Early filmmakers faced a dilemma: how to capture the drama of war without getting themselves killed in the process. Their solution: fake the footage
November 19, 2012 | By Mike Dash
Held captive far longer than his surrender agreement called for, the Apache warrior made his case directly to the president
November 09, 2012 | By Gilbert King
Their seances with the departed launched a mass religious movement—and then one of them confessed that "it was common delusion"
October 30, 2012 | By Karen Abbott
Blanchard was said to be afraid of riding in a carriage, but she became one of the great promoters of human flight
October 18, 2012 | By Gilbert King
The true story behind the myth of Mrs. O'Leary and her cow and how the scapegoating ruined one woman's good name and spawned a folk song that would last for decades
October 04, 2012 | By Karen Abbott
A new study indicates that the gatekeepers of science, whether male or female, are less likely to hire female applicants to work in labs
September 24, 2012 | By Joseph Stromberg
Augustus Heinze dominated the copper fields of Montana, but his family's scheming on Wall Street set off the Panic of 1907.
September 20, 2012 | By Gilbert King
Major Taylor had to brave more than the competition to become one of the most acclaimed cyclists of the world
September 12, 2012 | By Gilbert King
Throughout the 1876 campaign, Tilden’s opposition had called him everything from a briber to a thief to a drunken syphilitic
September 07, 2012 | By Gilbert King
Through centuries of human suffering, one vision has sustained: a belief in a terrestrial arcadia that offered justice and plenty to any explorer capable of finding it
August 28, 2012 | By Mike Dash
"She killed her sister, butchered her elder brothers, murdered the ruler, poisoned her mother," the chronicles say. But is the empress unfairly maligned?
August 10, 2012 | By Mike Dash
Voted female athlete of the 20th century, Fanny Blankers-Koen won four gold medals while pregnant with her third child
July 31, 2012 | By Gilbert King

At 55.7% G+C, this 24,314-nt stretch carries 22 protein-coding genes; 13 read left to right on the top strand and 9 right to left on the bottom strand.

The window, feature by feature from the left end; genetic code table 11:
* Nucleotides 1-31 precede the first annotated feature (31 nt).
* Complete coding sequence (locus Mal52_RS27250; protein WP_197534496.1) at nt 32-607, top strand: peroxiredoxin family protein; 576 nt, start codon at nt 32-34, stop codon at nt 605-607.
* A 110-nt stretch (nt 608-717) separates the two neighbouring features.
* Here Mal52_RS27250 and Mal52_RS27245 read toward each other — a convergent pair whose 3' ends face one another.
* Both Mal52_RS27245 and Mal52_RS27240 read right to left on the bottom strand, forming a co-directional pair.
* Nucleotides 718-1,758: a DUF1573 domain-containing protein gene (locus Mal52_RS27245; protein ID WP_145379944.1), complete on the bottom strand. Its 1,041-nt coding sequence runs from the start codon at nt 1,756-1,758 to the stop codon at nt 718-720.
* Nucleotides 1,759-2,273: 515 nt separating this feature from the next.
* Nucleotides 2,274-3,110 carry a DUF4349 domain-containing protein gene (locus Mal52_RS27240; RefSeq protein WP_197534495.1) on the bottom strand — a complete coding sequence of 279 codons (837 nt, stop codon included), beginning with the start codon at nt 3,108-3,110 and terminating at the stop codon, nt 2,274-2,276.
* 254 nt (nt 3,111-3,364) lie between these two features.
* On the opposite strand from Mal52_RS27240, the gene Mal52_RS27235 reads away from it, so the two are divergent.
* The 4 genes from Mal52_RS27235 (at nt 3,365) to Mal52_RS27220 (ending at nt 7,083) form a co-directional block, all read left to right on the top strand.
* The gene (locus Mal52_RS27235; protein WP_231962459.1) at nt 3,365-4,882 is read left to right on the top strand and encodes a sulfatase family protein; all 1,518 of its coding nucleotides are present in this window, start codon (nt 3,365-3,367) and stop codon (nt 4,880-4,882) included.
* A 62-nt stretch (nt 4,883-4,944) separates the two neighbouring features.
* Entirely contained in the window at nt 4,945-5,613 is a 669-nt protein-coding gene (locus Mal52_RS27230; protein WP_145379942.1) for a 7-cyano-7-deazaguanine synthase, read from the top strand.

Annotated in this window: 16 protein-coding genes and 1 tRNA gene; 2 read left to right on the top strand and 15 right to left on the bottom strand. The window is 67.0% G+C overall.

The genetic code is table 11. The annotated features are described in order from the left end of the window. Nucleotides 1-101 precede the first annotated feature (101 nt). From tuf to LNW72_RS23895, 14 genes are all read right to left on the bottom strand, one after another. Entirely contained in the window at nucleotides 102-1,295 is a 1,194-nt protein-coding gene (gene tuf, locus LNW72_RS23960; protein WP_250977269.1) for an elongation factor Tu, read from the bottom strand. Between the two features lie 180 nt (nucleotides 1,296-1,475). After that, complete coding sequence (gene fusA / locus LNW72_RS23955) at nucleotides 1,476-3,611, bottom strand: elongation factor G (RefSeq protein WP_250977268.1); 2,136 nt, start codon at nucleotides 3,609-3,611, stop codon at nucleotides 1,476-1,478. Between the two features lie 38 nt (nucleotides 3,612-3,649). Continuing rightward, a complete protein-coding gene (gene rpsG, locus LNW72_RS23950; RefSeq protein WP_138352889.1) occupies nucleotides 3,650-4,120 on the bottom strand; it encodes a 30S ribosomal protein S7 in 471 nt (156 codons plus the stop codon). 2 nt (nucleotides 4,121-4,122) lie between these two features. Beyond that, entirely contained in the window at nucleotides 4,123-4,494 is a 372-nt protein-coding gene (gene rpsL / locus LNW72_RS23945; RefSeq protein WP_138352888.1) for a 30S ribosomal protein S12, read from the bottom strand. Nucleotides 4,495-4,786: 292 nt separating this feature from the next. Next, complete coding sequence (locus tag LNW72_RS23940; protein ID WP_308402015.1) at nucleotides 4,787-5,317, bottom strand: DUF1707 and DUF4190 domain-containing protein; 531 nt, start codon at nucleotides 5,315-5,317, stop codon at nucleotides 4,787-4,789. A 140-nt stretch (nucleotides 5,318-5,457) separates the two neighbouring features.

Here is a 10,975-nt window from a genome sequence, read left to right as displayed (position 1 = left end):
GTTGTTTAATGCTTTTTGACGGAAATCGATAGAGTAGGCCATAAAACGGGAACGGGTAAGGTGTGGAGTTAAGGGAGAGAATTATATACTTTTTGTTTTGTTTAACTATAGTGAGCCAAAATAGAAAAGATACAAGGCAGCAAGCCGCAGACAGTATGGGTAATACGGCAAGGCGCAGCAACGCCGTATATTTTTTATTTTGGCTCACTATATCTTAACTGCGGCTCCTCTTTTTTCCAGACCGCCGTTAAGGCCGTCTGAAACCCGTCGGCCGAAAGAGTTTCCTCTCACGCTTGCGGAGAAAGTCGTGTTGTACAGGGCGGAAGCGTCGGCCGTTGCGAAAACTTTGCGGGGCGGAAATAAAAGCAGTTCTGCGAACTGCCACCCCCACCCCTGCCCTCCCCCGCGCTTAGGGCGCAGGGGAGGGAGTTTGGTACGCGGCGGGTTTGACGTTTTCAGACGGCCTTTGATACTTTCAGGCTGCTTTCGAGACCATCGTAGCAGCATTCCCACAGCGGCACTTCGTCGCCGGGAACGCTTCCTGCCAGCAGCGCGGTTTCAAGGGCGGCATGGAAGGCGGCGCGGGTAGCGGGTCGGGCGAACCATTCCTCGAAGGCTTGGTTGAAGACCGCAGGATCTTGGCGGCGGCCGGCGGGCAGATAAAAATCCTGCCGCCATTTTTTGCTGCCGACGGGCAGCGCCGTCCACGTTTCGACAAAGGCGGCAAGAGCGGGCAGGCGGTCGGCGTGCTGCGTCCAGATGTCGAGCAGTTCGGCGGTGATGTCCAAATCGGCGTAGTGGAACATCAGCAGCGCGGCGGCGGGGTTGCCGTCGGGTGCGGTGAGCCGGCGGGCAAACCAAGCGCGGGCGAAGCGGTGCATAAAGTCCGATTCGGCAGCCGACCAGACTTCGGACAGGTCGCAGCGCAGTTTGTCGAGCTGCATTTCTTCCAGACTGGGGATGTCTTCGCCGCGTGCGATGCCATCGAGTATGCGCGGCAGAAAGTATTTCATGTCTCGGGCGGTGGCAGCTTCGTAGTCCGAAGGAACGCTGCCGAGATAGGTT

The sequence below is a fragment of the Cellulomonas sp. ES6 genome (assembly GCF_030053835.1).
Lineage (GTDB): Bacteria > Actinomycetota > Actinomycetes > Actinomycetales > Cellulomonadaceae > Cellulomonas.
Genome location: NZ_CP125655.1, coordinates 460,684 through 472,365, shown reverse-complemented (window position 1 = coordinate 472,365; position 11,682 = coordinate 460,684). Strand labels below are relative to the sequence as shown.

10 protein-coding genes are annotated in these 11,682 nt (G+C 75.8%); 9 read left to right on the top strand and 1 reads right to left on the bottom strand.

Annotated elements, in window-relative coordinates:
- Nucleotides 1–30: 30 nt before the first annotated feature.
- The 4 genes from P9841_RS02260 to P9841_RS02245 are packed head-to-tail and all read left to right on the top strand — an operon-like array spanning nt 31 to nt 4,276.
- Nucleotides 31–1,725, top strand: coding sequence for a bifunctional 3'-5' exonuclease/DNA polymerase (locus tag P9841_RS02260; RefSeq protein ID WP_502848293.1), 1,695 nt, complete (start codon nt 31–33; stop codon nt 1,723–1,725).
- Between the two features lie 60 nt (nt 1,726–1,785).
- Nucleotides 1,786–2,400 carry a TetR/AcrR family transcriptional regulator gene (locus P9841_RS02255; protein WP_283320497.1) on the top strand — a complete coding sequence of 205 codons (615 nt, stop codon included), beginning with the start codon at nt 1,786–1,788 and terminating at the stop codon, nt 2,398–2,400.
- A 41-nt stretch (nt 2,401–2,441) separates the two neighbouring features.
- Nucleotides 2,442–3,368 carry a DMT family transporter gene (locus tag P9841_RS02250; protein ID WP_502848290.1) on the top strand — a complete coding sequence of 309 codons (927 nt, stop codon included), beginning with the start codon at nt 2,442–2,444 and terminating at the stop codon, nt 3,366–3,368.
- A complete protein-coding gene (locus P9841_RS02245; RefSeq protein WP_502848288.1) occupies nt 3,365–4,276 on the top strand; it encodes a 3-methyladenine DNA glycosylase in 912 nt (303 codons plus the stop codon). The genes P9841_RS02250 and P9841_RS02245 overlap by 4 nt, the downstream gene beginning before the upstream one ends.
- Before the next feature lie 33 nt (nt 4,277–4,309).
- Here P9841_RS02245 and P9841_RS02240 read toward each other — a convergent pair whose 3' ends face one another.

The Transcontinental Railroad connected East and West—and accelerated the destruction of what had been in the center of North America
July 17, 2012 | By Gilbert King
The Gore-Booth sisters, Constance and Eva, forsook their places amid Ireland's Protestant gentry to fight for the rights of the disenfranchised and the poor
July 10, 2012 | By Gilbert King
John D. Rockefeller Sr. epitomized Gilded Age capitalism. Ida Tarbell was one of the few willing to hold him accountable.
July 05, 2012 | By Gilbert King
The remarkable work of a pioneering British journalist provides us with a window into the lives of the men who made their living from combing for treasures in London's sewers
June 29, 2012 | By Mike Dash
Her claim of being "the Heiress to $15,000" was just one of the many falsehoods that carried Cassie Chadwick from city to city and bounced check to bounced check
June 27, 2012 | By Karen Abbott
The German chemist helped feed the world. Then he developed the first chemical weapons used in battle
June 06, 2012 | By Gilbert King
According to legend, Queen Victoria, informed of an early president's angry insult to her ambassador, struck Bolivia off the map. But is it true?
June 04, 2012 | By Mike Dash
Instead, Etta Shiber, a widow and former Manhattan housewife, helped smuggle stranded Allied soldiers out of Nazi-occupied in Paris
May 25, 2012 | By Karen Abbott